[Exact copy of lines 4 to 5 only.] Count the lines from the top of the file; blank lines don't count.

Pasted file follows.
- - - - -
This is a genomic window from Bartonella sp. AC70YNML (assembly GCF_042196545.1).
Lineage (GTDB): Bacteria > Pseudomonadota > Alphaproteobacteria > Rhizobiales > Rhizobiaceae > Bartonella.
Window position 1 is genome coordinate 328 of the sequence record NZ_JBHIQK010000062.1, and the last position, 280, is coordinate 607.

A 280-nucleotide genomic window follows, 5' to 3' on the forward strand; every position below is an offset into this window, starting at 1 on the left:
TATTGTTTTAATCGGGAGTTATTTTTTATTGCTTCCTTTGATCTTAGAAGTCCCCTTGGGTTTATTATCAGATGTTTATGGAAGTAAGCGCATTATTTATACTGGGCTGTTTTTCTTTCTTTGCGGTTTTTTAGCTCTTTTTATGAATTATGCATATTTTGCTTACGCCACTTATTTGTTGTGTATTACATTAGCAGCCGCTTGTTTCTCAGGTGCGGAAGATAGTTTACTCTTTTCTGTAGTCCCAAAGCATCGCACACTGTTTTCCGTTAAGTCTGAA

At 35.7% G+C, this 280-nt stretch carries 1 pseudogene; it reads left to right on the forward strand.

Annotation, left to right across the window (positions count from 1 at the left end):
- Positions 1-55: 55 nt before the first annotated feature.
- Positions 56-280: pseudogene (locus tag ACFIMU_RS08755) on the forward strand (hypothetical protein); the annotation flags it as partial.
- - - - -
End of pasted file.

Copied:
A 280-nucleotide genomic window follows, 5' to 3' on the forward strand; every position below is an offset into this window, starting at 1 on the left:
TATTGTTTTAATCGGGAGTTATTTTTTATTGCTTCCTTTGATCTTAGAAGTCCCCTTGGGTTTATTATCAGATGTTTATGGAAGTAAGCGCATTATTTATACTGGGCTGTTTTTCTTTCTTTGCGGTTTTTTAGCTCTTTTTATGAATTATGCATATTTTGCTTACGCCACTTATTTGTTGTGTATTACATTAGCAGCCGCTTGTTTCTCAGGTGCGGAAGATAGTTTACTCTTTTCTGTAGTCCCAAAGCATCGCACACTGTTTTCCGTTAAGTCTGAA